Coronavirus questions lead off the Joe Biden-Bernie Sanders Democratic debate

Election 2020 Debate
Former Vice President Joe Biden and Sen. Bernie Sanders, participate in a Democratic presidential primary debate at CNN Studios in Washington on Sunday.
(Evan Vucci / Associated Press)

The coronavirus outbreak is dominating the Democratic presidential debate between Sen Bernie Sanders and former Vice President Joe Biden.

Moderators led off Sunday with questions about the pandemic and how the candidates would respond to the spread of the coronavirus.

Before laying out his plans, Sanders pointed to President Trump. The most important thing, the senator said, was to “shut this president up right now,” saying Trump is undermining medical experts trying to guide the public.

“It is unacceptable for him to be blabbering with unfactual information.”


Sanders said he would always defend his “Medicare for all” proposal for government-provided health insurance, he supports an incremental step for the government to more immediately promise that all testing and treatment costs related to COVID-19 would come free of cost to infected patients.

“If you have the virus, that will be paid for,” Sanders said. “Do not worry about the cost right now, because we are in the middle of a national emergency.”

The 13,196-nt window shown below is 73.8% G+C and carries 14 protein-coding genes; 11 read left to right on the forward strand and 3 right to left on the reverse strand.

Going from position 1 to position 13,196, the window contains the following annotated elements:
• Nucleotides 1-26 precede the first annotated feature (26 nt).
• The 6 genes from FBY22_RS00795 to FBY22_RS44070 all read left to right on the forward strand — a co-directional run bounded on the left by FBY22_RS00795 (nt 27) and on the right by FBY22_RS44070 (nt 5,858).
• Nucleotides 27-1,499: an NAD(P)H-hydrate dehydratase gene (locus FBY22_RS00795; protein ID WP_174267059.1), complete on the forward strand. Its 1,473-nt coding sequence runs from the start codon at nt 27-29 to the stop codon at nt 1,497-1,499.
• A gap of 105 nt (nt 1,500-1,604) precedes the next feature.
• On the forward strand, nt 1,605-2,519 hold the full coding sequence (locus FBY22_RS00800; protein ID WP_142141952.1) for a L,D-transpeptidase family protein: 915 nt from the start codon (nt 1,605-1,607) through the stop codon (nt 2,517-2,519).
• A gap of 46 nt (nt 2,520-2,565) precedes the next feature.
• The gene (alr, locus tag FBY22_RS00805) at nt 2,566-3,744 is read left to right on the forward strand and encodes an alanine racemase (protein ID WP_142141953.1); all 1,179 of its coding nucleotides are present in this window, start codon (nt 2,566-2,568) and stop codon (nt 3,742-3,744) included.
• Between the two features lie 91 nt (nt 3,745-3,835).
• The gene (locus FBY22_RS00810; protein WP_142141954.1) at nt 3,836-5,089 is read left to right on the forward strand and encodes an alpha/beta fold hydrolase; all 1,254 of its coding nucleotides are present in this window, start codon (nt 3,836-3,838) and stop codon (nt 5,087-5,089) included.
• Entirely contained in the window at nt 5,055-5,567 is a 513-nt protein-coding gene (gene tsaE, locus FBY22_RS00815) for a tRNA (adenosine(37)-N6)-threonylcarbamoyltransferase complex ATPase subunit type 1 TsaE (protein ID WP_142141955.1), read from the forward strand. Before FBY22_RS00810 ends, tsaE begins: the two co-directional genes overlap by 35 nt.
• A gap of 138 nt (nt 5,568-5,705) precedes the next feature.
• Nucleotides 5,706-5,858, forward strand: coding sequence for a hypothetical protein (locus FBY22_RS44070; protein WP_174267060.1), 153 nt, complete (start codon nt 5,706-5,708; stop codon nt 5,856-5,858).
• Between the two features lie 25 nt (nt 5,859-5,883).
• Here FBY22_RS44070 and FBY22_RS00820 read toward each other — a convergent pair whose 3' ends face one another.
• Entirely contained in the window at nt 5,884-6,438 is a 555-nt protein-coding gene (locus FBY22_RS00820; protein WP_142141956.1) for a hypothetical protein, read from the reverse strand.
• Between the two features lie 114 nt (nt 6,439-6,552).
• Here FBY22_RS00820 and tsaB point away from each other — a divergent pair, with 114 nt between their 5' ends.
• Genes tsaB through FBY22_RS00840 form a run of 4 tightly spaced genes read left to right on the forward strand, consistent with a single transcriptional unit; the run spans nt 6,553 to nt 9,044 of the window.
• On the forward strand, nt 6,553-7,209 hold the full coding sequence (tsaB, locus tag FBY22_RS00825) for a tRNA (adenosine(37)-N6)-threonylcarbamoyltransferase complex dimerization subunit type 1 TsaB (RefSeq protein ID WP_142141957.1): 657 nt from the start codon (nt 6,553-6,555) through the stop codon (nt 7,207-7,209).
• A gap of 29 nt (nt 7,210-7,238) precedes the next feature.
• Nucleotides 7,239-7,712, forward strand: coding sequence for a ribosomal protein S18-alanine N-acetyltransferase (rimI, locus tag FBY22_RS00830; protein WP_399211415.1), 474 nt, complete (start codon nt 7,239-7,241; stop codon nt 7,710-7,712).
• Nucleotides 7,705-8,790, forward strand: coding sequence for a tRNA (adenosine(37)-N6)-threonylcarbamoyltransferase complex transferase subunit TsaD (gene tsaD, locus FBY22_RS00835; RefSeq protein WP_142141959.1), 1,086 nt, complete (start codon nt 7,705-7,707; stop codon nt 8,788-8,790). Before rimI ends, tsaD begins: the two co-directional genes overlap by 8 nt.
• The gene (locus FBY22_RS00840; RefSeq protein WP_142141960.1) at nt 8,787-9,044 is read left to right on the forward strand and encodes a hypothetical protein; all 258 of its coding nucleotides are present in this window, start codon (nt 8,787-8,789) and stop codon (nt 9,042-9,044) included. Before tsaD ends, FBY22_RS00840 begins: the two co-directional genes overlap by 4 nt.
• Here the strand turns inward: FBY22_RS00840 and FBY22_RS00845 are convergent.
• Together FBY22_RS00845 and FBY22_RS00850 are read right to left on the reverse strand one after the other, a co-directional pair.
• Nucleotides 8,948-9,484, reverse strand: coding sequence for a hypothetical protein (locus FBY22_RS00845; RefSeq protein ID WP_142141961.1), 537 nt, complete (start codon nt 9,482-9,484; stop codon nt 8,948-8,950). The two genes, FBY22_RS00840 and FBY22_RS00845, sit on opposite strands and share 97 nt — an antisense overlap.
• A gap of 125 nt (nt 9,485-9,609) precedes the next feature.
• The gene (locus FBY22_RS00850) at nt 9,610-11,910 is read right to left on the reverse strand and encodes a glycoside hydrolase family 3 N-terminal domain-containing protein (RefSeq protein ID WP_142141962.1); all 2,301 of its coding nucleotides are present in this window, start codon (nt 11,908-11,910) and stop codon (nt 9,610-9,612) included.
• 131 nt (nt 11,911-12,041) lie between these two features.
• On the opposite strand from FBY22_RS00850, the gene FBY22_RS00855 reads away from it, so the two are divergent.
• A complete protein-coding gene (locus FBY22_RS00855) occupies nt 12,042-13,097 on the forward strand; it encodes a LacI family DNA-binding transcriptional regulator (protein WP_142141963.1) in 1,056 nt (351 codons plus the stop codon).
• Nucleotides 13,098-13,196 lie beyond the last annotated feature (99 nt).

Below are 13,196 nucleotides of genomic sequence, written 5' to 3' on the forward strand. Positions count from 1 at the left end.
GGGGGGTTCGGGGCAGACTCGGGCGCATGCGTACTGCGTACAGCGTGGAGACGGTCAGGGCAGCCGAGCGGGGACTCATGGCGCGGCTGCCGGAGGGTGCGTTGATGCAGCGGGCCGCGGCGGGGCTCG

That’s a position Biden agreed with. During a national emergency, treatment should be “all free, you don’t have to pay for a thing,” Biden said. “We’re at war with the virus.”

But Biden criticized Sanders’ plan for a single-payer system, pointing out that Italy’s has not saved that nation from being throttled by the virus.


Election 2020 Debate
Vice President Joe Biden, participates in a Democratic presidential primary debate at CNN Studios, in Washington.
(Evan Vucci/AP)

“It is not working in Italy right now, and they have a single-payer system,” Biden said.

Biden accused Sanders of framing the crisis falsely, saying that that all of the care required by those impacted by the coronavirus will be paid by the federal government, pointing to a bill passed by the House of Representatives on Saturday that would provide free testing, paid sick leave and paid family leave.

“This has nothing to do with co-pays.”

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